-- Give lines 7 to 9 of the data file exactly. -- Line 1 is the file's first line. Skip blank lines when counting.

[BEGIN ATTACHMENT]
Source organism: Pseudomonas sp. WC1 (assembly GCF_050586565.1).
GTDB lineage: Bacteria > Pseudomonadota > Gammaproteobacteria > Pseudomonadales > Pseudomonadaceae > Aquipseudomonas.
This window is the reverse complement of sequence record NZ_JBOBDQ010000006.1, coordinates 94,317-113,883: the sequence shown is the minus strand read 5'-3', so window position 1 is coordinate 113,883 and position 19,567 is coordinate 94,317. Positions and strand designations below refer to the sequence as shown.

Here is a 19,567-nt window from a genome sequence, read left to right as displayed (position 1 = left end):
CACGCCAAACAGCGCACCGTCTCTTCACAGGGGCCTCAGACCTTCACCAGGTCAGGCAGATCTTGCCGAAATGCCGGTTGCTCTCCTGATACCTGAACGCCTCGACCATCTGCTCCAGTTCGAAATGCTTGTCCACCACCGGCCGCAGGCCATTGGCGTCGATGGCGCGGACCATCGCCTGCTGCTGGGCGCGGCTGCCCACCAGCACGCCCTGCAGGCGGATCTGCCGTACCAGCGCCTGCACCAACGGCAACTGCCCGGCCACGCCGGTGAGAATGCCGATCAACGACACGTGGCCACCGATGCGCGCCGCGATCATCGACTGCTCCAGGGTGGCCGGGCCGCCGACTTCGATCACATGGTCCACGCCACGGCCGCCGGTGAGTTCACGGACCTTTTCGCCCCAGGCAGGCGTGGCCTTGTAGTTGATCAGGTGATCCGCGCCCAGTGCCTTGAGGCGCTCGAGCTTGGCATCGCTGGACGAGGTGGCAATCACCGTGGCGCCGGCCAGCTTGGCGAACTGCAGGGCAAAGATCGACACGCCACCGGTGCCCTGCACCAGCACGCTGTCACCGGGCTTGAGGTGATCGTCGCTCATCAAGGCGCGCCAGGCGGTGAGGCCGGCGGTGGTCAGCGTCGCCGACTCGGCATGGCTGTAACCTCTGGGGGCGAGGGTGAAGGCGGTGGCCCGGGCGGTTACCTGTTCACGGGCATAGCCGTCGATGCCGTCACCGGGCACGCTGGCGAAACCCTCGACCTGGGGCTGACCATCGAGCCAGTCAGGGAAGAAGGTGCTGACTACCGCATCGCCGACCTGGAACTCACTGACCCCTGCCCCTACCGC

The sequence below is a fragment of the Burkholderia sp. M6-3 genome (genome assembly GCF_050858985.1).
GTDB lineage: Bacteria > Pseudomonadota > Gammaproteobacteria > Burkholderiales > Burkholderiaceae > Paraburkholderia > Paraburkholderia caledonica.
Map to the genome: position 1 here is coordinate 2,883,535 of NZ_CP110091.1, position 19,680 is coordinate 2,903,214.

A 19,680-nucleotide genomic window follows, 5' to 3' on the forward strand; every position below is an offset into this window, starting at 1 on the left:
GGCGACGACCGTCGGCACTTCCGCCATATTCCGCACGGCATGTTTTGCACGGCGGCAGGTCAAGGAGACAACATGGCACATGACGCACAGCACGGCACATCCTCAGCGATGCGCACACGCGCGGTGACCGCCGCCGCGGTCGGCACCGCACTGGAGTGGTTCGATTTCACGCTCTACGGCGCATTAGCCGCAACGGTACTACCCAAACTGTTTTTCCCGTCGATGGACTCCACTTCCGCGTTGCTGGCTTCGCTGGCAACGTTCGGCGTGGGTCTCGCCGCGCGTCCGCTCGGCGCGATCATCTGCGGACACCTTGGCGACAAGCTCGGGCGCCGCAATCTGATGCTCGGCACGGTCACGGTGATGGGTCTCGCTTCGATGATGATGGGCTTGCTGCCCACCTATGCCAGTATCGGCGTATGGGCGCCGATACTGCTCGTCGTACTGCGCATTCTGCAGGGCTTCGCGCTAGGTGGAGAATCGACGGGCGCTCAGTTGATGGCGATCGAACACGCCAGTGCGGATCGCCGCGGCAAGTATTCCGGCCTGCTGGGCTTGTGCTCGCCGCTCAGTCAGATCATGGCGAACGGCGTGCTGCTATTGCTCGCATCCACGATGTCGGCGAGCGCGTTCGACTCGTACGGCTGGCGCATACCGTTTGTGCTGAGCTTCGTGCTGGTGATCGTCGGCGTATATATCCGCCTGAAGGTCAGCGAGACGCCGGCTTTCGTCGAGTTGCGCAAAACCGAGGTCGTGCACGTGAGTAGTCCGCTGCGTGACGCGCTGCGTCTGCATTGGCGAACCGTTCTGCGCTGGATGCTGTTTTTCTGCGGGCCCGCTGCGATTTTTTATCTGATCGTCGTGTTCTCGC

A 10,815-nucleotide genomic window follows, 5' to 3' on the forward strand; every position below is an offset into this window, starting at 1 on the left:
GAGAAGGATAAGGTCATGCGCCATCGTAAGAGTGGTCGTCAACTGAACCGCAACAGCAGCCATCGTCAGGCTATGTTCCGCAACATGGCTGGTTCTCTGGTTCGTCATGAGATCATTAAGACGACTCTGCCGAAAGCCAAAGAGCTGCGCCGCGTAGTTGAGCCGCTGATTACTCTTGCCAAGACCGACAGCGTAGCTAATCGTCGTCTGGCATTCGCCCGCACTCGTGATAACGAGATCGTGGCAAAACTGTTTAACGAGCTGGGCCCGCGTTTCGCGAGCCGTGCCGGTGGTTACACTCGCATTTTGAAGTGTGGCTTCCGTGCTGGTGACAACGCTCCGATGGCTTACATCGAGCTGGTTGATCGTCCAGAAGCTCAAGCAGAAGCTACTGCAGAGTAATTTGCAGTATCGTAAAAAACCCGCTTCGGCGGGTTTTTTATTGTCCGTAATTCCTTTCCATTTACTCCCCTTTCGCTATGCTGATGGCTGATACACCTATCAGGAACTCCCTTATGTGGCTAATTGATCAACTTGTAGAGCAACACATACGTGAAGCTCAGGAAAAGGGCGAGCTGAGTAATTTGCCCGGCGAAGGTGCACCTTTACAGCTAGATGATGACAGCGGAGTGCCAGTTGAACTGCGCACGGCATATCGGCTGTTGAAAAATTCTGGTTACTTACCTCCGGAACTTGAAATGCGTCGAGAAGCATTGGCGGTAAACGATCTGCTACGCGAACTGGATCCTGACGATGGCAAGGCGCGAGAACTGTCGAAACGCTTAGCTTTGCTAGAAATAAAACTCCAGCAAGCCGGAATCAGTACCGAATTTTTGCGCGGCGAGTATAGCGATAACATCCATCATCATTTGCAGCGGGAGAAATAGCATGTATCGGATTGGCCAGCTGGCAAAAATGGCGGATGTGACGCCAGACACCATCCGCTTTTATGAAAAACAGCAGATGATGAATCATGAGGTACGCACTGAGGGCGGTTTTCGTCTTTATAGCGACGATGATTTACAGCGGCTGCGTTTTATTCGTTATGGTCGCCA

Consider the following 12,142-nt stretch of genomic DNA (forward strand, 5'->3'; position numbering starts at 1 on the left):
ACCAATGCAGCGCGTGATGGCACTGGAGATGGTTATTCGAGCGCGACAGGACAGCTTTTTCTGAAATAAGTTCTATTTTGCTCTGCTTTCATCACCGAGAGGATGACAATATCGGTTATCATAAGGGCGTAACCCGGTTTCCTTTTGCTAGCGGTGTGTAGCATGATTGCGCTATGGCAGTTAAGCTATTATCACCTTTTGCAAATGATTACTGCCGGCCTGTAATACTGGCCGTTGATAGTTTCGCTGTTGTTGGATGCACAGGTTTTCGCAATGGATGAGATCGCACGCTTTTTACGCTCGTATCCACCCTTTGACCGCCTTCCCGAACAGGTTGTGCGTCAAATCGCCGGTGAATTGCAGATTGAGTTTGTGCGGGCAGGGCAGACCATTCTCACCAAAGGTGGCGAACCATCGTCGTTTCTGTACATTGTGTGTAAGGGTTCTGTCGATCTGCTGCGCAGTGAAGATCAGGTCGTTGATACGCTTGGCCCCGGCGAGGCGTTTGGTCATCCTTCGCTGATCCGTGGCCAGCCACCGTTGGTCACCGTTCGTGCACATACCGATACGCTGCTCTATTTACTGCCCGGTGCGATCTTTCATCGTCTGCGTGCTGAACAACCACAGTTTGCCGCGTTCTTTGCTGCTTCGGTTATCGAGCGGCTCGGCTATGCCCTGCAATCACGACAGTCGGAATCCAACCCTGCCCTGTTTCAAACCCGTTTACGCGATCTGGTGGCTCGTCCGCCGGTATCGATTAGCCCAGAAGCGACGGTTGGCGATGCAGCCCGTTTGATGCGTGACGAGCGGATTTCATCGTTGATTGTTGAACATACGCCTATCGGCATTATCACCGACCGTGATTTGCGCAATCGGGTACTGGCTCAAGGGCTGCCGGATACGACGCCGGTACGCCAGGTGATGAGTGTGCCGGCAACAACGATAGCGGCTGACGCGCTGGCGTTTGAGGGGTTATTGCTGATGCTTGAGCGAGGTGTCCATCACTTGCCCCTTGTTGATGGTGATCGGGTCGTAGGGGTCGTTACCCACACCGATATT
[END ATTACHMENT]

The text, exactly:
GTDB lineage: Bacteria > Pseudomonadota > Gammaproteobacteria > Burkholderiales > Burkholderiaceae > Paraburkholderia > Paraburkholderia caledonica.
Map to the genome: position 1 here is coordinate 2,883,535 of NZ_CP110091.1, position 19,680 is coordinate 2,903,214.

A 19,680-nucleotide genomic window follows, 5' to 3' on the forward strand; every position below is an offset into this window, starting at 1 on the left: